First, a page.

Zebra’s may fix what Unicorns break, but that hasn’t stopped the investing world from their focus on hunting unicorns. Maybe a little in the impact investing space, but there the world of young companies is split into “startups” and “SMEs” with the latter still looked upon as potential unicorns and the latter often derided as unworthy of investment. Rather than debate either of those two...
Despite over ¾ of Africans being farmers or children of farmers, not every African is able to eat three meals per day. Most of that is due to post-harvest losses, with up to ⅓ of the grain and almost ½ of all the fruit and vegetables grown never making it to a plate to eat.
Because of the post-harvest losses, Africa spends tens of billions of dollars per year importing food. Ending this downward spiral of mounting debt ends when Africa is a net exporter of food.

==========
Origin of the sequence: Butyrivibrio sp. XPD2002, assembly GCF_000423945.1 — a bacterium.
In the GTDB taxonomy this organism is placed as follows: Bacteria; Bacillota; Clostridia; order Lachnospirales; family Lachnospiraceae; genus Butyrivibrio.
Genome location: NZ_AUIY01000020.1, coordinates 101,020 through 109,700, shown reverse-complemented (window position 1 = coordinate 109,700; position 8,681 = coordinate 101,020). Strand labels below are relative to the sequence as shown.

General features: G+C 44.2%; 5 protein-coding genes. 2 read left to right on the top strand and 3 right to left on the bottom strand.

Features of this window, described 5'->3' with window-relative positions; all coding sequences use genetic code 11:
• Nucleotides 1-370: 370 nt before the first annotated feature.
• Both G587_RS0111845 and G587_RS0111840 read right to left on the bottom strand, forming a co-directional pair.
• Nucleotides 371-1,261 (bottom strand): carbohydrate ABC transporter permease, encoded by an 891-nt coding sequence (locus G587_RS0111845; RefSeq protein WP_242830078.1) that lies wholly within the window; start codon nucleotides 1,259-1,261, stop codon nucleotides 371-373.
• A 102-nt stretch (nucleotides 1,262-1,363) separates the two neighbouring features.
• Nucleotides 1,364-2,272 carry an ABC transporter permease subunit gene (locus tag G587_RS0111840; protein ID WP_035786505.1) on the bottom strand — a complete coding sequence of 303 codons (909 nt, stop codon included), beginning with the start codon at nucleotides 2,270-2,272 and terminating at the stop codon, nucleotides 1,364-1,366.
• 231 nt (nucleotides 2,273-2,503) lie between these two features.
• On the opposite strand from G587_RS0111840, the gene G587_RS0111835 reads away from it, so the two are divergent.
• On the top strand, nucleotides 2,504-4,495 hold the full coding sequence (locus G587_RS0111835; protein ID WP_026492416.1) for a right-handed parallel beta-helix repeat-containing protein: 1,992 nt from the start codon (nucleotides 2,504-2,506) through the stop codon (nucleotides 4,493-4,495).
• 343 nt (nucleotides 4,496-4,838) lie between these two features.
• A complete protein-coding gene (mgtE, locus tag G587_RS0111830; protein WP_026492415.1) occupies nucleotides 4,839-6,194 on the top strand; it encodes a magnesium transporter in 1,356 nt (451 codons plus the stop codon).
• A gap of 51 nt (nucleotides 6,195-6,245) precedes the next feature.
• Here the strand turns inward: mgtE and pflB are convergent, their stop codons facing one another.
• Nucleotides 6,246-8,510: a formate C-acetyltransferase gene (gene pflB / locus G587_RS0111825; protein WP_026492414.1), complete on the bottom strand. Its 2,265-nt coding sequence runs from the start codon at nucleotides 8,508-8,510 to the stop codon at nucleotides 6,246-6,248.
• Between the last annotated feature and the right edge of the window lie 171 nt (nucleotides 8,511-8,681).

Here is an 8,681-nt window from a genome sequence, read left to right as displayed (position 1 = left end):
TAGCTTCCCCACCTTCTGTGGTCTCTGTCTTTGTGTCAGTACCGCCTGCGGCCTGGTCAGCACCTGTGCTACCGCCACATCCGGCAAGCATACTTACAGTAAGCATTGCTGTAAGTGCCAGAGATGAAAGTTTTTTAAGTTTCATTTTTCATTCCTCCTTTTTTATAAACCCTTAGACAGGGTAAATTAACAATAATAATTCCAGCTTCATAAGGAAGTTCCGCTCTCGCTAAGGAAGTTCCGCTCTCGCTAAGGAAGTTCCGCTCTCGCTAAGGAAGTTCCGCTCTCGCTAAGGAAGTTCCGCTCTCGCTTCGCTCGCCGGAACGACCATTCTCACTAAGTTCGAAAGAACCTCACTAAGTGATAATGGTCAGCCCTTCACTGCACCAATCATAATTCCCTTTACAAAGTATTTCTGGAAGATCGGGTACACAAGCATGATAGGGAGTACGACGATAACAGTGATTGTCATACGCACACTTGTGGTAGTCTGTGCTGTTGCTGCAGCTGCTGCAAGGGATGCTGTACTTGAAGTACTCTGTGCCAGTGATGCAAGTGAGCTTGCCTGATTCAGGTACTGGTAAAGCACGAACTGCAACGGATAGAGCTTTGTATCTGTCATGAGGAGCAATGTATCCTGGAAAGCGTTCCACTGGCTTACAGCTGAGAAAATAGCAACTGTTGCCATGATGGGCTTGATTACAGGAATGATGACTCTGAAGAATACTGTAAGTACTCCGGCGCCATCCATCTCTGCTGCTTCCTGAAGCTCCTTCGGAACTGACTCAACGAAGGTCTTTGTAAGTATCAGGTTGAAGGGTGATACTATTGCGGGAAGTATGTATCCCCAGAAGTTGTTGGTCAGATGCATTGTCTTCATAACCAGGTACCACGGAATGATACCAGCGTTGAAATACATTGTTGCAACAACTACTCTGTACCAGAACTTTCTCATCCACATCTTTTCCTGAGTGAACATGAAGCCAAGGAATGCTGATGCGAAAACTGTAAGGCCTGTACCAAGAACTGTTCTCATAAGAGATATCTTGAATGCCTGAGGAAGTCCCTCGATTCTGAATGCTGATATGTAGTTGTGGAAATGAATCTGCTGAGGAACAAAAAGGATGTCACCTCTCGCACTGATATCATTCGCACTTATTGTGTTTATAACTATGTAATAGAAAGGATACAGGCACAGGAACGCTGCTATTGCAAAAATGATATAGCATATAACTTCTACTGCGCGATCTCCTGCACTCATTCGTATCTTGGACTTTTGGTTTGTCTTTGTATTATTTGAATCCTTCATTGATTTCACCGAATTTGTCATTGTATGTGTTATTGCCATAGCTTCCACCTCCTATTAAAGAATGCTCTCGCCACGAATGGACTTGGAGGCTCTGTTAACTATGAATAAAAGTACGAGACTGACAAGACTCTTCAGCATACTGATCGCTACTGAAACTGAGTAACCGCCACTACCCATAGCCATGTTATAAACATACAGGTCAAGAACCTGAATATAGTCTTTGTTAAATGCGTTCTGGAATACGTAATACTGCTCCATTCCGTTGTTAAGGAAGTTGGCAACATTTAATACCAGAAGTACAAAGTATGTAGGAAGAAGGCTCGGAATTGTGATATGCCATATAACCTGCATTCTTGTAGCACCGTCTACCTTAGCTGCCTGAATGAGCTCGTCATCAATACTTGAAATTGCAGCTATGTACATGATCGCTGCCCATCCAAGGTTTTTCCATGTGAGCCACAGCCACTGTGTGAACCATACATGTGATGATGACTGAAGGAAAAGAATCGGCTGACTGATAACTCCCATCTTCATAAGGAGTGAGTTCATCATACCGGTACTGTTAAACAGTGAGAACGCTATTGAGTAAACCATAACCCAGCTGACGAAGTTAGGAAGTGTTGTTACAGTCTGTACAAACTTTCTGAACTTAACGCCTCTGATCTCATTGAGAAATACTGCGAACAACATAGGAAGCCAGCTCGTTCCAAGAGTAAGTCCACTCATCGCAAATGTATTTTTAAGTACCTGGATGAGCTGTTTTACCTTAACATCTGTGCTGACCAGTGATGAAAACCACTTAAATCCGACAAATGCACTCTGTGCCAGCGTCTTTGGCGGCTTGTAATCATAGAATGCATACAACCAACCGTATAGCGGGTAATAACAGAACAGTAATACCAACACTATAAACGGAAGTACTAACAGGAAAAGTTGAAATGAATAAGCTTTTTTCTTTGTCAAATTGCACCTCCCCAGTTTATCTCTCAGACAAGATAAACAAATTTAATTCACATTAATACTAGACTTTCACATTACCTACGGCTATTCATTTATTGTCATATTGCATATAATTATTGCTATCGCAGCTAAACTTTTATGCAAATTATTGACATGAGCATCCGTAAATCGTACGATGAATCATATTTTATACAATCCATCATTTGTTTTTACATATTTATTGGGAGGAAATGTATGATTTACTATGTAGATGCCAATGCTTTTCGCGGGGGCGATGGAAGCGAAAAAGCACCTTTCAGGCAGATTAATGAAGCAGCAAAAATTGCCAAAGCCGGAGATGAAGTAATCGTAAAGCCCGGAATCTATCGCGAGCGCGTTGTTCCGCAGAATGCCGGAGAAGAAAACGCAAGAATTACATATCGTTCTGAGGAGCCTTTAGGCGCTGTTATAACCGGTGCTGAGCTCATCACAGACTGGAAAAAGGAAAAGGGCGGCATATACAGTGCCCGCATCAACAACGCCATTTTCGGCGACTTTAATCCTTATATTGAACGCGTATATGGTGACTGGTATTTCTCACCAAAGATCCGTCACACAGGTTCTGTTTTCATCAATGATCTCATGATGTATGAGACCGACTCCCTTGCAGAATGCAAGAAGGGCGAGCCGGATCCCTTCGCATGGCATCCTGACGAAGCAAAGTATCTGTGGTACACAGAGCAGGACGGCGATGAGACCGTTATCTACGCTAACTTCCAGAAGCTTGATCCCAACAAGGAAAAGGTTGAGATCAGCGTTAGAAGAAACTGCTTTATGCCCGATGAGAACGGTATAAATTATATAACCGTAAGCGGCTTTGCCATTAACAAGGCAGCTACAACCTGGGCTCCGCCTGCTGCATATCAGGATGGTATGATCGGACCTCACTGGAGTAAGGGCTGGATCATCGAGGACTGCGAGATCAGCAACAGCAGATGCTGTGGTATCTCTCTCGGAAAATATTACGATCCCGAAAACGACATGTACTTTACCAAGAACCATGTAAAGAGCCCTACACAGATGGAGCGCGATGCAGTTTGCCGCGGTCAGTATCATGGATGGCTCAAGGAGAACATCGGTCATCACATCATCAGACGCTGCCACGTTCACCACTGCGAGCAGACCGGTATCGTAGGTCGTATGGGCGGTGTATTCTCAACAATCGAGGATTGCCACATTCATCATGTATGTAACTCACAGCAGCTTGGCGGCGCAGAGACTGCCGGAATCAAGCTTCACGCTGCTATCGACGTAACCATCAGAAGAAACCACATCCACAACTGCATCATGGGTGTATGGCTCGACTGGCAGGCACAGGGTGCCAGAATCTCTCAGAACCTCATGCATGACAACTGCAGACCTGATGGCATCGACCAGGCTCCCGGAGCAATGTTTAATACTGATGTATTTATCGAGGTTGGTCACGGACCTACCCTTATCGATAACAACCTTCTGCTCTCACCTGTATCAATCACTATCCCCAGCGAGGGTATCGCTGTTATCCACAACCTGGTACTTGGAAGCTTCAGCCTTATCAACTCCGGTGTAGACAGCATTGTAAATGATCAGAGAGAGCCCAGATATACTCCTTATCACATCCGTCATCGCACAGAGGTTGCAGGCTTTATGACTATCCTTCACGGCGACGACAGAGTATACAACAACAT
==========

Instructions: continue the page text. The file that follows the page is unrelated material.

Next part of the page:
There is far too much friction in funding the existing, homegrown, for-profit solutions to hunger and poverty too often ignored by financial institutions. Not just initial funding, but growth-stage funding and critical financial services.
A solution for all these issues is Africa Eats, a holding company with a diverse set of African food/ag companies supporting hundreds of thousands of smallholder farmers, feeding millions of Africans.
Africa Eats does not try solving this problem from scratch, but instead begins with 30 fledglings (graduates) of Fledge, the global network of conscious company accelerators. 30 young, for-profit, growing companies chosen from thousands as most likely to succeed, with impact embedded in their product or service, and who have all received two months of intense training, capital, and follow-on support. 30 companies which in 2021 earned over $16 million in aggregate revenues and which worked directly with over 100,000 smallholder farmers.